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Encouragement

July 3—Imbued With the Fighting Spirit of the Bodhisattvas of the Earth

A rainbow appears in the evening sky above the Hall of the Great Vow for Kosen-rufu, Tokyo, May 17, 2021.
A rainbow appears in the evening sky above the Hall of the Great Vow for Kosen-rufu, Tokyo, May 17, 2021. Photo by Seikyo Press.

June 23 is Okinawa Memorial Day [a public holiday in Okinawa Prefecture and a day of remembrance for those who lost their lives during the Battle of Okinawa in World War II]. It was in my beloved Okinawa where, with a vow for peace, I began writing my novel The Human Revolution [in December 1964].

“A great human revolution in just a single individual will help achieve a change in the destiny of a nation and, further, will enable a change in the destiny of all humankind”—with this central theme, the novel, an epic chronicle of our people’s movement, opens with the release of my mentor, second Soka Gakkai President Josei Toda, from prison on July 3, 1945.

Embodying the same spirit and commitment as his own mentor, founding Soka Gakkai President Tsunesaburo Makiguchi, who died in prison for his beliefs, Mr. Toda stood up alone amid the ruins of war-devastated Tokyo. His heart blazed with his powerful conviction as a Bodhisattva of the Earth, the result of his profound awakening in prison.

This is the starting point of the Soka Gakkai’s great advance toward achieving kosen-rufu and realizing Nichiren Daishonin’s ideal of “establishing the correct teaching for the peace of the land.” When we think of Mr. Toda’s resolve, the fearless fighting spirit of the Bodhisattvas of the Earth surges forth within our lives.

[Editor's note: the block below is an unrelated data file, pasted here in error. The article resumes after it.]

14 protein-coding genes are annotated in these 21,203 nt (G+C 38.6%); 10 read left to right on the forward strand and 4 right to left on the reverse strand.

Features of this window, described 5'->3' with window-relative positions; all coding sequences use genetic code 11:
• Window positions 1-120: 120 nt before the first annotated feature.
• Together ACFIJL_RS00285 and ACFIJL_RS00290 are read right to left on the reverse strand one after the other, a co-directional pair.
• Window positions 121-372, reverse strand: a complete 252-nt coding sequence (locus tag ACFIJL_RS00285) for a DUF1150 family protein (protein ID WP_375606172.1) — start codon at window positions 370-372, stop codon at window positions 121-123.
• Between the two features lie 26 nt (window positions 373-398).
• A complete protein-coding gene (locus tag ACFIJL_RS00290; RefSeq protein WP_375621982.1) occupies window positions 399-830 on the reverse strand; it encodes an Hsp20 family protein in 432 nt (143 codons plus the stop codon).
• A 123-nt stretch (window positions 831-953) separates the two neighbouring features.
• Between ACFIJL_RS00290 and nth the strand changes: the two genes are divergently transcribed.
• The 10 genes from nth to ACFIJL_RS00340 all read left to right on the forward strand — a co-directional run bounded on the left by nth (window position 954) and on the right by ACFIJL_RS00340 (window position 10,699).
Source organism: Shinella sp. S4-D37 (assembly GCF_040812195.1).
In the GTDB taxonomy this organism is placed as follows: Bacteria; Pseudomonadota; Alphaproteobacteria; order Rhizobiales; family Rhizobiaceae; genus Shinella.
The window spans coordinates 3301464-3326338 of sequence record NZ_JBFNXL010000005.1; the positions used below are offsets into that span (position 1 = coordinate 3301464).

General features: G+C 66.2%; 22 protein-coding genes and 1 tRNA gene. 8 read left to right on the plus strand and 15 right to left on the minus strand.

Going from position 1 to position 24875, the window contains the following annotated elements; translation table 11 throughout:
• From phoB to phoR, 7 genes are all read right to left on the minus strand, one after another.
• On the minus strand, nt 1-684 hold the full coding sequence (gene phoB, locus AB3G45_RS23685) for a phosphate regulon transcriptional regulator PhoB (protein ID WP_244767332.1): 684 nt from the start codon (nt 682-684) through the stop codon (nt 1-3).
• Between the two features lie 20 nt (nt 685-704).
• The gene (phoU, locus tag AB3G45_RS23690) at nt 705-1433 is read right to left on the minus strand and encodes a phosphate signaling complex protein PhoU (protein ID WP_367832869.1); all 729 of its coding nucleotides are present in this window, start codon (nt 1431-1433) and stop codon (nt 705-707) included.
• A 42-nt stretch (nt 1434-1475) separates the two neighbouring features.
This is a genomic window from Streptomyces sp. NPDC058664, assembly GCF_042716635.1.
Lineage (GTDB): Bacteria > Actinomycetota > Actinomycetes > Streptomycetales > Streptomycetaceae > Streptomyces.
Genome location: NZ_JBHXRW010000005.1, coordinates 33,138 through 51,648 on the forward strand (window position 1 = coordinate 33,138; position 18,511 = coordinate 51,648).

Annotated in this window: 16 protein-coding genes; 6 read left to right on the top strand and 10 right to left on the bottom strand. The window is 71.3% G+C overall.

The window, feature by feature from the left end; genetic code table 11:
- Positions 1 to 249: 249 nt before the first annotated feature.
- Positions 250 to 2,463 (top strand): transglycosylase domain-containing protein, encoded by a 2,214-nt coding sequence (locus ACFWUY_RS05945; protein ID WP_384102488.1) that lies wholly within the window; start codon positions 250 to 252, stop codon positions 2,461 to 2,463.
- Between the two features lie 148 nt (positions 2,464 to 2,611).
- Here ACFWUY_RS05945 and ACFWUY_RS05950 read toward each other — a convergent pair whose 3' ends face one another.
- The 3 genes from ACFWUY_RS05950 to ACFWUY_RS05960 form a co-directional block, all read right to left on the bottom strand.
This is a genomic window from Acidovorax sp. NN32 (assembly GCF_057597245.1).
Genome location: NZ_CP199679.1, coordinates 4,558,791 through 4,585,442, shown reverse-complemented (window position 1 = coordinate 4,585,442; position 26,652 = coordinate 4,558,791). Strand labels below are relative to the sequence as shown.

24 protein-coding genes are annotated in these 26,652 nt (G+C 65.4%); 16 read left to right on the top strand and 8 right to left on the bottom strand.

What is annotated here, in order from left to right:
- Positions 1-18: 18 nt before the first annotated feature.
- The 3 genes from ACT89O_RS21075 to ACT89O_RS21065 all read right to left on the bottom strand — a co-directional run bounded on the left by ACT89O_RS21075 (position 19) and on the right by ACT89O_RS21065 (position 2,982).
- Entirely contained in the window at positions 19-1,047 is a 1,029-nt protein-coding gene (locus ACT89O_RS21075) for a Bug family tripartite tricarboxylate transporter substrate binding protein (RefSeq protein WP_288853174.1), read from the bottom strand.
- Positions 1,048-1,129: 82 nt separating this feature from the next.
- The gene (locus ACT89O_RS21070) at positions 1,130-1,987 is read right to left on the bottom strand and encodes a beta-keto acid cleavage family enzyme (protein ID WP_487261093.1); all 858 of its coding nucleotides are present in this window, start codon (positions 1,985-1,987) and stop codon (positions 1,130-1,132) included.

In the revised edition of the Nichiren Daishonin Gosho zenshu (Collected Writings of Nichiren Daishonin), scheduled to be published in Japanese in November this year, a letter thought to be addressed to the lay nun Myoichi will be included for the first time.

It was to Myoichi that Nichiren wrote the letter containing the famous words “Winter always turns to spring” (“Winter Always Turns to Spring,” The Writings of Nichiren Daishonin, vol. 1, p. 536).

In the newly included letter, the Daishonin praises the faith of Myoichi, who remained steadfast in her Buddhist practice and continued making sincere offerings to support him, undeterred by the persecution he faced culminating in his exile to Sado Island.[1] He likens it to the practice of Shakyamuni Buddha, saying: “You are an ordinary woman of the Latter Day of the Law, while he [Shakyamuni] was a sage of earlier times. Your resolve already surpasses his. How could the future rewards [of your practice] be anything but equal to his?”[2]

Truly courageous Bodhisattvas of the Earth are forged through overcoming difficult challenges. And it is amid great struggles that the spirit of a lion king is passed on.

The Daishonin thus promises that a woman with faith even stronger than Shakyamuni’s is certain to receive the same great benefit as the Buddha. I deeply feel this passage can also be read as praise for all Soka women who are devoting themselves to kosen-rufu with the vibrant spirit of Bodhisattvas of the Earth. The women’s division members who strove alongside me during the pioneering days of our movement always kept in mind the following key elements of our Buddhist practice for happiness and victory: